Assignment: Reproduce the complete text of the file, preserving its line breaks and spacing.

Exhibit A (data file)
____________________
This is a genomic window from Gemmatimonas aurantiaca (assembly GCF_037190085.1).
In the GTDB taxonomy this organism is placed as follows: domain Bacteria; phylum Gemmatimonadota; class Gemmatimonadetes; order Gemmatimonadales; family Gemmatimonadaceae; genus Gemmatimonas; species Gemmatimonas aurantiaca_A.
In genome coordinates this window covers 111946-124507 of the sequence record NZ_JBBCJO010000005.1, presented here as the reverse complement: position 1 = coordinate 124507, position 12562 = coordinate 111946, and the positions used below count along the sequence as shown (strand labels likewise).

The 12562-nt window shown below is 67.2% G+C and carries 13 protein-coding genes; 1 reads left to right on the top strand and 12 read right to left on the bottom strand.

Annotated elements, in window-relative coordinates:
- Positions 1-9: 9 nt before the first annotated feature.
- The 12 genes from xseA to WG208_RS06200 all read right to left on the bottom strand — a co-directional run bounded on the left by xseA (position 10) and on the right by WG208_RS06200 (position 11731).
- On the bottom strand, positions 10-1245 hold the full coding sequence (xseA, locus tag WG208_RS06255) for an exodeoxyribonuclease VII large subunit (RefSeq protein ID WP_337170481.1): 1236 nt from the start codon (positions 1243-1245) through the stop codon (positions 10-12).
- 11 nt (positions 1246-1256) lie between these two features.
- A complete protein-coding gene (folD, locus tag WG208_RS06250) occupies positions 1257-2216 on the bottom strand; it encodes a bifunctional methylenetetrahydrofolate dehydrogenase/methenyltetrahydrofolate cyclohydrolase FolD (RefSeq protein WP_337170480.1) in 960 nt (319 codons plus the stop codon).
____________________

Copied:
This is a genomic window from Gemmatimonas aurantiaca (assembly GCF_037190085.1).
In the GTDB taxonomy this organism is placed as follows: domain Bacteria; phylum Gemmatimonadota; class Gemmatimonadetes; order Gemmatimonadales; family Gemmatimonadaceae; genus Gemmatimonas; species Gemmatimonas aurantiaca_A.
In genome coordinates this window covers 111946-124507 of the sequence record NZ_JBBCJO010000005.1, presented here as the reverse complement: position 1 = coordinate 124507, position 12562 = coordinate 111946, and the positions used below count along the sequence as shown (strand labels likewise).

The 12562-nt window shown below is 67.2% G+C and carries 13 protein-coding genes; 1 reads left to right on the top strand and 12 read right to left on the bottom strand.

Annotated elements, in window-relative coordinates:
- Positions 1-9: 9 nt before the first annotated feature.
- The 12 genes from xseA to WG208_RS06200 all read right to left on the bottom strand — a co-directional run bounded on the left by xseA (position 10) and on the right by WG208_RS06200 (position 11731).
- On the bottom strand, positions 10-1245 hold the full coding sequence (xseA, locus tag WG208_RS06255) for an exodeoxyribonuclease VII large subunit (RefSeq protein ID WP_337170481.1): 1236 nt from the start codon (positions 1243-1245) through the stop codon (positions 10-12).
- 11 nt (positions 1246-1256) lie between these two features.
- A complete protein-coding gene (folD, locus tag WG208_RS06250) occupies positions 1257-2216 on the bottom strand; it encodes a bifunctional methylenetetrahydrofolate dehydrogenase/methenyltetrahydrofolate cyclohydrolase FolD (RefSeq protein WP_337170480.1) in 960 nt (319 codons plus the stop codon).